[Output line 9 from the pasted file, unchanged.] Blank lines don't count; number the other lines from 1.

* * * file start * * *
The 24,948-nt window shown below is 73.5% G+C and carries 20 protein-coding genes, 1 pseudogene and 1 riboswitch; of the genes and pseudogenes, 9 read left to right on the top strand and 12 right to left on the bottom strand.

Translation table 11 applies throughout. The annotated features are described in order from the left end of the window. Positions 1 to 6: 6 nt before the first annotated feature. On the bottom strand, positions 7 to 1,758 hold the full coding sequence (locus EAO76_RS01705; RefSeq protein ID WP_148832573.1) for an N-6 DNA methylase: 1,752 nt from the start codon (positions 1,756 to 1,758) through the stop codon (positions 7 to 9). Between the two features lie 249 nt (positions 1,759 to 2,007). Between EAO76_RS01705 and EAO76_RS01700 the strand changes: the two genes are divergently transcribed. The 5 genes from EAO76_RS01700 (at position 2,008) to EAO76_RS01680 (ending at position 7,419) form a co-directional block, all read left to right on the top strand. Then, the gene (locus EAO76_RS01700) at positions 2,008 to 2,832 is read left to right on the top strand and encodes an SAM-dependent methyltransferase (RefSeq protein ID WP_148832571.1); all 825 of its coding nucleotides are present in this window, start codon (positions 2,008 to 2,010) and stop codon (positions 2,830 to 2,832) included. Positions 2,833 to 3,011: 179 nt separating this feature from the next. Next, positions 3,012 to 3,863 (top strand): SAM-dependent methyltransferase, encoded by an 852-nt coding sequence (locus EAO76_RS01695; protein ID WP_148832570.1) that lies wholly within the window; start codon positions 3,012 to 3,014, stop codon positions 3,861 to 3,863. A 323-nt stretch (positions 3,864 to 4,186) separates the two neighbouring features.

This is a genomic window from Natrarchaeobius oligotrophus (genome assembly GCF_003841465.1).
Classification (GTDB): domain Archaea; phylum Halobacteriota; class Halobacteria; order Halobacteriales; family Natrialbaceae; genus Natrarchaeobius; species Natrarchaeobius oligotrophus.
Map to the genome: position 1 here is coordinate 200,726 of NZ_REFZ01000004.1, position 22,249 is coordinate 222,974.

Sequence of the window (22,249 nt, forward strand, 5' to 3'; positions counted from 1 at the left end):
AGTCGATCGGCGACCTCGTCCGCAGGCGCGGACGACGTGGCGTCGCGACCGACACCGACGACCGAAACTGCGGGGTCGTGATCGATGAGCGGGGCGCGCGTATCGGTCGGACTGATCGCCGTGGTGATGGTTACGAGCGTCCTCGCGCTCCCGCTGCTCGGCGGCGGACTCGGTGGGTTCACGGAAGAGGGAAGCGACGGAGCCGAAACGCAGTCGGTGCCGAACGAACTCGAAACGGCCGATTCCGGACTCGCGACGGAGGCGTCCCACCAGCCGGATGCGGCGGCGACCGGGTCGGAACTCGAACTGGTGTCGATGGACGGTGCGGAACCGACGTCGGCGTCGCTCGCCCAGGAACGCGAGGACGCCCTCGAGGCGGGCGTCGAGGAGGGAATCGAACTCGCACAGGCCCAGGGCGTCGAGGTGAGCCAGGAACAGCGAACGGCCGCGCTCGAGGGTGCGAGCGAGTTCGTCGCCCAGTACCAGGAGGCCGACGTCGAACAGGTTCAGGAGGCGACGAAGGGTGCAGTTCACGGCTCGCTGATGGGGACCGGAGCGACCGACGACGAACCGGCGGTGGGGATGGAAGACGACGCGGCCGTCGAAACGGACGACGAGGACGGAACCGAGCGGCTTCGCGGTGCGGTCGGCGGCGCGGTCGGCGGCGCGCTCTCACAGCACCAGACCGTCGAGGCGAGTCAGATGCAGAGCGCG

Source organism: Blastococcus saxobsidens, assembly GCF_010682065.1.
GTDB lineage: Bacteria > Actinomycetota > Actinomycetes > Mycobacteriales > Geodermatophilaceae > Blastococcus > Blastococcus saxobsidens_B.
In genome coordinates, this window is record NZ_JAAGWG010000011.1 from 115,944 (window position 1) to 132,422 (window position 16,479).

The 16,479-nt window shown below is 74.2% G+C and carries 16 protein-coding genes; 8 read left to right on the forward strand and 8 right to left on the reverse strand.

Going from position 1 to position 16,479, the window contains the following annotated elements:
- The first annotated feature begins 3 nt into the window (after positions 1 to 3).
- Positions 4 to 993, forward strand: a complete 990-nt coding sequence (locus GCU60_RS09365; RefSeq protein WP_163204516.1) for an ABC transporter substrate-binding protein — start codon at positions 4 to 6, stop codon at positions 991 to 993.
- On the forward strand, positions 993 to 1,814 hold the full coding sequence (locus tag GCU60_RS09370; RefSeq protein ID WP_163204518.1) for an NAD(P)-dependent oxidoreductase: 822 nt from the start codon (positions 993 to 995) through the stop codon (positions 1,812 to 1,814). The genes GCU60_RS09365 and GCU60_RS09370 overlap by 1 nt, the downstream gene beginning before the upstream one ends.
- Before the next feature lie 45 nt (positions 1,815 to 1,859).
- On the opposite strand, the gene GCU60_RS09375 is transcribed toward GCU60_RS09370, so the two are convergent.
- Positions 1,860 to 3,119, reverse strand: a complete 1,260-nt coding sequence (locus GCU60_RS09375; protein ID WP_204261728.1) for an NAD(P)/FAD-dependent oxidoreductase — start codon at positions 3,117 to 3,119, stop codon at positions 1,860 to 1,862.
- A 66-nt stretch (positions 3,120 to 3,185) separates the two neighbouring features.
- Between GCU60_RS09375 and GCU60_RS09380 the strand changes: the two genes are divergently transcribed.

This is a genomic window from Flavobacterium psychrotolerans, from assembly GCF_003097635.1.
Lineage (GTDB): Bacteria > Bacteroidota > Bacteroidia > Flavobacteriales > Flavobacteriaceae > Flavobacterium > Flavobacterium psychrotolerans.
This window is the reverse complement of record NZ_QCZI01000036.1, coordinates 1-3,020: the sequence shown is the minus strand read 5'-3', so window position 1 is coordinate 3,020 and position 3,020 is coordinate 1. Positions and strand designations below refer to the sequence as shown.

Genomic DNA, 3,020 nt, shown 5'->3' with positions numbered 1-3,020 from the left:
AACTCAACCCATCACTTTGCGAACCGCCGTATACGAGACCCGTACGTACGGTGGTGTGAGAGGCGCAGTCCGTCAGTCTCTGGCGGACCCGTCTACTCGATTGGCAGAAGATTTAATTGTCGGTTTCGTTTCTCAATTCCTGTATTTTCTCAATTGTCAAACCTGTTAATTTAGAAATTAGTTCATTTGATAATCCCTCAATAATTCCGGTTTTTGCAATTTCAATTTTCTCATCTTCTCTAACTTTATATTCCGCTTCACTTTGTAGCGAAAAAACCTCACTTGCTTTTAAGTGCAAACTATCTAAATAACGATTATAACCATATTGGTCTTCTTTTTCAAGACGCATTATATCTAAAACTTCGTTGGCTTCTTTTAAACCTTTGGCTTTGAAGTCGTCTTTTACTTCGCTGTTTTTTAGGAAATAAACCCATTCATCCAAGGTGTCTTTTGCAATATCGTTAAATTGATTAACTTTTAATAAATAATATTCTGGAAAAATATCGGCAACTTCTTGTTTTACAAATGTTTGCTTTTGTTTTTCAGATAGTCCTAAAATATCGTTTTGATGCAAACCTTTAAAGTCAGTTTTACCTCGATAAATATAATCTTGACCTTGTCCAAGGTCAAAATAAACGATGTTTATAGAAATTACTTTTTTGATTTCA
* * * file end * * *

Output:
GTDB lineage: Bacteria > Actinomycetota > Actinomycetes > Mycobacteriales > Geodermatophilaceae > Blastococcus > Blastococcus saxobsidens_B.